Genre/Influences: EBM, industrial.
Background/Info: Craig Huxtable (Landscape Body Machine) and Chris Peterson (Decree, Left Spine Down, Damage Control, FLA…) started a common project Öhm and released a self-titled debut album in 2013. They renamed their project into OHMelectronic and are now back on track with this new and again self-titled album featuring nine songs.
Content: Both debut songs were previously released as digital singles. They also show the sound and influences from the duo. “Uppercut” is a well-crafted and sophisticated piece of EBM, which might remind you of Frontline Assembly while “Everything Is Gone” is pure industrial-rock power, which might appeal to Ministry fans. The other tracks are switching from EBM to industrial. Craig Huxtable’s vocals are perfectly matching with the sound; now spookier, EBM driven and then shouting like an enraged animal.
+ + + : I already like the album by Öhm and even if OHMelectronic is a little bit different, you easily recognize the intelligent sound treatments. There’s a kind of duality running through the work, but it creates an exciting diversity. I’m more into the EBM-driven cuts and songs like “Uppercut”, “With” and “Decline” which are sensational. But the hardcore industrial power emerging from “Everything Is Gone” and “Undone” is quite cool as well. The production is fully accomplished with efficient sound treatments and a great vocals production.
– – – : I don’t have anything against the diversity or duality running through the work, but it’s somewhat surprising; a bit like a band exorcising different influences. It has something schizophrenic… but it’s a great sonic madness! My single regret is that there are no more songs featured here.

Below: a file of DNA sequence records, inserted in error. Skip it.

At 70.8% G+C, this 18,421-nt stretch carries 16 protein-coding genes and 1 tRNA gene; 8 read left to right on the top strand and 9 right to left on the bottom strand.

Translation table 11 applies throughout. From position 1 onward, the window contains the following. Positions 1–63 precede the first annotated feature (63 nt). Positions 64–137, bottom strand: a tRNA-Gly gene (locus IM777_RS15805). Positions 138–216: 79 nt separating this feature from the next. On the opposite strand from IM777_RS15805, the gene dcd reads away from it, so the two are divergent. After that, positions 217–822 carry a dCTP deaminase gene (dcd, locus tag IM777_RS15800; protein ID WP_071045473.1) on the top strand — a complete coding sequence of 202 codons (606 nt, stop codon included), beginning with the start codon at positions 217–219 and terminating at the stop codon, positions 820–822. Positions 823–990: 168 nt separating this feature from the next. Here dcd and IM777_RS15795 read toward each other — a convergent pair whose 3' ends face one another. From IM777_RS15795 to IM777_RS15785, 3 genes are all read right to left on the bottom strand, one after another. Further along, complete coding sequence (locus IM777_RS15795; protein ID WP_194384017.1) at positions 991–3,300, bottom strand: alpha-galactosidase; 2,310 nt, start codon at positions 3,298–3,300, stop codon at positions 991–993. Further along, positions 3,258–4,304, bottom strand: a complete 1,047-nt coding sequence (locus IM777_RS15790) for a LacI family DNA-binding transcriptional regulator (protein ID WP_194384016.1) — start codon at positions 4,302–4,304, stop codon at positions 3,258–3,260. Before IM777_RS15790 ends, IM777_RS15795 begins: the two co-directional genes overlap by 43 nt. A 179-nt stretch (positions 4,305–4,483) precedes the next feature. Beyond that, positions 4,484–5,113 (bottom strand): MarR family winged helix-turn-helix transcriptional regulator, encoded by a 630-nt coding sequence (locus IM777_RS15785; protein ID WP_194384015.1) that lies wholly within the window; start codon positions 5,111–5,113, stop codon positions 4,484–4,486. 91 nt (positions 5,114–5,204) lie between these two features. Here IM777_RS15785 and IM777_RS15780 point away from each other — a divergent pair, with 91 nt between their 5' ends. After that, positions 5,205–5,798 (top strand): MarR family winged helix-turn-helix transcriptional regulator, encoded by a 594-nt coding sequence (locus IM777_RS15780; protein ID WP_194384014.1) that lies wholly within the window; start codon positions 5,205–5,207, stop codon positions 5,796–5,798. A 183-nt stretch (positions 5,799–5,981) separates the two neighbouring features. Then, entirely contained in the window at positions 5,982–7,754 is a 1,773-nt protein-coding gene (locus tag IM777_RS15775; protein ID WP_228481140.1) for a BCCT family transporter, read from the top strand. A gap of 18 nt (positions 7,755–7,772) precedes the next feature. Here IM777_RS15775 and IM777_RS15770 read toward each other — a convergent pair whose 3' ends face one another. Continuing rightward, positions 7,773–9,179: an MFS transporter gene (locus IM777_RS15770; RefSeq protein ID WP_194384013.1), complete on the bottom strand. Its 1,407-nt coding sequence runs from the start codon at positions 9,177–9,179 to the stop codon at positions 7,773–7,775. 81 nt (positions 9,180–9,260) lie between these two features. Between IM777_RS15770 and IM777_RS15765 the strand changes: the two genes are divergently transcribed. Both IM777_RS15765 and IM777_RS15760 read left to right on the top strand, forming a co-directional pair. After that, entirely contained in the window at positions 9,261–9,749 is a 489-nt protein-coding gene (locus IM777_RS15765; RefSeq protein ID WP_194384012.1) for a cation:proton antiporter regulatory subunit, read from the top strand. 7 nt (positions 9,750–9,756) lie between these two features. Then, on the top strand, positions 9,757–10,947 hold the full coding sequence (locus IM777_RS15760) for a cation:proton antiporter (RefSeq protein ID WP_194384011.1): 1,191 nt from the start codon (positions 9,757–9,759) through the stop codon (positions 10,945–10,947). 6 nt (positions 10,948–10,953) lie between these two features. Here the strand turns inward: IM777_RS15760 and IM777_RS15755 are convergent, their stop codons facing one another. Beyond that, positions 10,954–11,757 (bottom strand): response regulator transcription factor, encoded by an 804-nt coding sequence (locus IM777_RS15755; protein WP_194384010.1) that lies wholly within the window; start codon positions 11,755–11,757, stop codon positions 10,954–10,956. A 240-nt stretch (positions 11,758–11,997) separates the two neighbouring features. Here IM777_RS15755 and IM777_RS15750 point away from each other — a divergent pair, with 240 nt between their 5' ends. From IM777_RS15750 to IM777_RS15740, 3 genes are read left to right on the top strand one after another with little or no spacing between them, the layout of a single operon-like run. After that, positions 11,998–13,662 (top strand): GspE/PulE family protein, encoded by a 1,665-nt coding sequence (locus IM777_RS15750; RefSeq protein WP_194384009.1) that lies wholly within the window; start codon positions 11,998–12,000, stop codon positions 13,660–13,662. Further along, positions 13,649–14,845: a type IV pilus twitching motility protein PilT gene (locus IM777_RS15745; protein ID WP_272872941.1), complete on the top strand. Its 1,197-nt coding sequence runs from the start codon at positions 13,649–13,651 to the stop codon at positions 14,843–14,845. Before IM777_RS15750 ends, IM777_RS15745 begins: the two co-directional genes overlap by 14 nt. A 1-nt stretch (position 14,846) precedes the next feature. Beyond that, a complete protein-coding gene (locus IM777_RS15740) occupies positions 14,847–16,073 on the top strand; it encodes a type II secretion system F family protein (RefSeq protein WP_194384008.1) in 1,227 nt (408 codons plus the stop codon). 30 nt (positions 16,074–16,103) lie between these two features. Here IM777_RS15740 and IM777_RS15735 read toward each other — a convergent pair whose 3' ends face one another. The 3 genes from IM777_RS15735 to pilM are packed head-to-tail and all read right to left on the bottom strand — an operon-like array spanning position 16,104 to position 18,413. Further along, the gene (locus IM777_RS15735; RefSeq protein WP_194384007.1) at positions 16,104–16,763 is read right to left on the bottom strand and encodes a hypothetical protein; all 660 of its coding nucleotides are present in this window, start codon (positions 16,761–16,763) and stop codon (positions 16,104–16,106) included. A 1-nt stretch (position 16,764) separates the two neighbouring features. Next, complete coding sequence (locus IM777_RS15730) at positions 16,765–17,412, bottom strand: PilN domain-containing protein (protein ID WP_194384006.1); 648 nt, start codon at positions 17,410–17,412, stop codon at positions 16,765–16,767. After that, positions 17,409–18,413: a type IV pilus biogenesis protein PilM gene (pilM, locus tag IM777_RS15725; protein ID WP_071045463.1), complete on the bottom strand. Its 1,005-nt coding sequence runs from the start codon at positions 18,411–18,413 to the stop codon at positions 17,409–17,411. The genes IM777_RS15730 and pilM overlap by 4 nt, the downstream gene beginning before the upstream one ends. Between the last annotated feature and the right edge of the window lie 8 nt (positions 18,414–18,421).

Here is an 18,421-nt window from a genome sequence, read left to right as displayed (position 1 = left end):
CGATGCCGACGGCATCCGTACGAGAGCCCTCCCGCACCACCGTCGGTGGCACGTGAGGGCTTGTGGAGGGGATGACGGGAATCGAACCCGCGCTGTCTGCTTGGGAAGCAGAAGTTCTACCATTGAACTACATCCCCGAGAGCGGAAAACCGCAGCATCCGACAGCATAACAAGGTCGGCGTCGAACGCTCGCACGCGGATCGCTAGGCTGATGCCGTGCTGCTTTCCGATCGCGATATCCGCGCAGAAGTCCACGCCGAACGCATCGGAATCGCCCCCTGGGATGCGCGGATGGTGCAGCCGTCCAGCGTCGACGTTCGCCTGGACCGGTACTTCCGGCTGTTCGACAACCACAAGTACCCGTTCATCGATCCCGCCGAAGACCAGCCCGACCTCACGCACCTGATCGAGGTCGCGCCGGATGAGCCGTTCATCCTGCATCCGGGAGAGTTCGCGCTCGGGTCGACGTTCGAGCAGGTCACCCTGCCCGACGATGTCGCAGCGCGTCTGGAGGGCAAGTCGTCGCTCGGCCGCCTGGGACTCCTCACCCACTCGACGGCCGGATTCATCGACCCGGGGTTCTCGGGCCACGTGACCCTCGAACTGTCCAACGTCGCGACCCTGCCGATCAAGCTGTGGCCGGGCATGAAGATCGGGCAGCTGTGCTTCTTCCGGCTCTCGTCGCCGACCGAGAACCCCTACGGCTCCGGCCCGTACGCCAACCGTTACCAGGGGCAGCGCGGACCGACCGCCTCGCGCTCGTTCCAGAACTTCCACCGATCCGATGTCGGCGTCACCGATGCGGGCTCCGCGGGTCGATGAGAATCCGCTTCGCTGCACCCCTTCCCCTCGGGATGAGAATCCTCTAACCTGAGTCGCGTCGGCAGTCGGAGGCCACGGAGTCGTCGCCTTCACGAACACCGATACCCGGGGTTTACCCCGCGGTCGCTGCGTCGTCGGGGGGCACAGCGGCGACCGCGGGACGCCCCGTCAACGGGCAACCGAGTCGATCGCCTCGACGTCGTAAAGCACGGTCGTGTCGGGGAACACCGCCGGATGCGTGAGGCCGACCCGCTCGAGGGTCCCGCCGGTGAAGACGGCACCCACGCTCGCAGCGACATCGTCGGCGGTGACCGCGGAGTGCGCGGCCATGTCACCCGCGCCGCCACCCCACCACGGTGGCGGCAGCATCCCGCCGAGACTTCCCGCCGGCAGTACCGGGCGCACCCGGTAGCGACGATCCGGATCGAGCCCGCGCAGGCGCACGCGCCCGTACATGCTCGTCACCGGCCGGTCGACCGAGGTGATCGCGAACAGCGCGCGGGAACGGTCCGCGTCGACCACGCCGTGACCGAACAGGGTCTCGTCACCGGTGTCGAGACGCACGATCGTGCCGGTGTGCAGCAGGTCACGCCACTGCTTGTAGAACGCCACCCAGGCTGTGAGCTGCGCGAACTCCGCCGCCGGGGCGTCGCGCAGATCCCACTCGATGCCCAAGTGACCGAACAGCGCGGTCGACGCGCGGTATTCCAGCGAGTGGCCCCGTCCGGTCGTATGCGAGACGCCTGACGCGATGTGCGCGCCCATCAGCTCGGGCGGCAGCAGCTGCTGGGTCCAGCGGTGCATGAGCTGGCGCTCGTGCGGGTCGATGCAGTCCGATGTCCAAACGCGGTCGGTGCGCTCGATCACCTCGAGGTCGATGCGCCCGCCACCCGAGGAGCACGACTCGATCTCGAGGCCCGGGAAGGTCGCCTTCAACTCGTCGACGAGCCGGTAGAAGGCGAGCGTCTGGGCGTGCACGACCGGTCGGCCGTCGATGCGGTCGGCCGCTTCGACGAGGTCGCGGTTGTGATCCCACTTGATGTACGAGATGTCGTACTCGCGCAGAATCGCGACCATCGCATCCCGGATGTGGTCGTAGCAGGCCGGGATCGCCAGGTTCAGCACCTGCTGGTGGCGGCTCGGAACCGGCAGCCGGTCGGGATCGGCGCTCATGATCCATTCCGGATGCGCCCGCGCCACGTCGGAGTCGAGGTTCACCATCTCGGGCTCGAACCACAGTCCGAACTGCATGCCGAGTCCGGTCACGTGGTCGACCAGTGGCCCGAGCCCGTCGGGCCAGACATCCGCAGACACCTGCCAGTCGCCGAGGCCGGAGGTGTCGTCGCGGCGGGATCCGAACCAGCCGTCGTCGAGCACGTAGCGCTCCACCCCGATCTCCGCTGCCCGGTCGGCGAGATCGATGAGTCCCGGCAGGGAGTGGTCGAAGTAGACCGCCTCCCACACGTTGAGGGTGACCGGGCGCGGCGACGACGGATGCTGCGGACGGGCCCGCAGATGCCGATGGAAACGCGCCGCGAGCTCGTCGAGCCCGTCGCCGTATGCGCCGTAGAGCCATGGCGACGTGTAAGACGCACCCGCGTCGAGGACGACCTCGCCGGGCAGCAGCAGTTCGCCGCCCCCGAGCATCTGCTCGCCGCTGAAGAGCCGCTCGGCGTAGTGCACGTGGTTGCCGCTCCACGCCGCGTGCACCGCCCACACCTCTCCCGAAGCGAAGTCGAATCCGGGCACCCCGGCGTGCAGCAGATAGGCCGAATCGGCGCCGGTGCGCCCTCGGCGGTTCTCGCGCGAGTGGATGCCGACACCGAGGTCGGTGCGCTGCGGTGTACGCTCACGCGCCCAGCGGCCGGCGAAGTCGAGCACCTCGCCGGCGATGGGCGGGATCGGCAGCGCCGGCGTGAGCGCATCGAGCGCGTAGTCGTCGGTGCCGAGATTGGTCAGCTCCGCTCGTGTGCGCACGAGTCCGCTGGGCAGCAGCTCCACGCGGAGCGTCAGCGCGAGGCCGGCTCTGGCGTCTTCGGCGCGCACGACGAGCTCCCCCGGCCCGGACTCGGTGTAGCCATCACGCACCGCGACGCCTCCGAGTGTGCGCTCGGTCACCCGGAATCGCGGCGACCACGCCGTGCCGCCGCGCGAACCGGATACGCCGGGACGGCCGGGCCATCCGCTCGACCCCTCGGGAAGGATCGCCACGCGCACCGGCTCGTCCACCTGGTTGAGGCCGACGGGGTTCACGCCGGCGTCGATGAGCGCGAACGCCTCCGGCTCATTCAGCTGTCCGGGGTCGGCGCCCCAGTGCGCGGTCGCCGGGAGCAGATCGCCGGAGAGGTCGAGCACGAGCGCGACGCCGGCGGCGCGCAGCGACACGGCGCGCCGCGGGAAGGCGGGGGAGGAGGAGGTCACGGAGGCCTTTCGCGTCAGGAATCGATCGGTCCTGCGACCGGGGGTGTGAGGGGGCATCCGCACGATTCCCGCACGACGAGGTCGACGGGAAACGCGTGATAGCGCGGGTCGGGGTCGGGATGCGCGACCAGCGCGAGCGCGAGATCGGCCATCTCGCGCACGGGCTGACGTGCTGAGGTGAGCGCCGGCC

Conclusion: OHMelectronic is mixing intelligent EBM and merciless hardcore industrial; it’s a mind-blowing experience!
Best songs: “Uppercut”, “Decline”, “With”, “Everything Is Gone”.
Since you’re here …
… we have a small favour to ask. More people are reading Side-Line Magazine than ever but advertising revenues across the media are falling fast. Unlike many news organisations, we haven’t put up a paywall – we want to keep our journalism as open as we can - and we refuse to add annoying advertising. So you can see why we need to ask for your help.
Side-Line’s independent journalism takes a lot of time, money and hard work to produce. But we do it because we want to push the artists we like and who are equally fighting to survive.
If everyone who reads our reporting, who likes it, helps fund it, our future would be much more secure. For as little as 5 US$, you can support Side-Line Magazine – and it only takes a minute. Thank you.
The donations are safely powered by Paypal.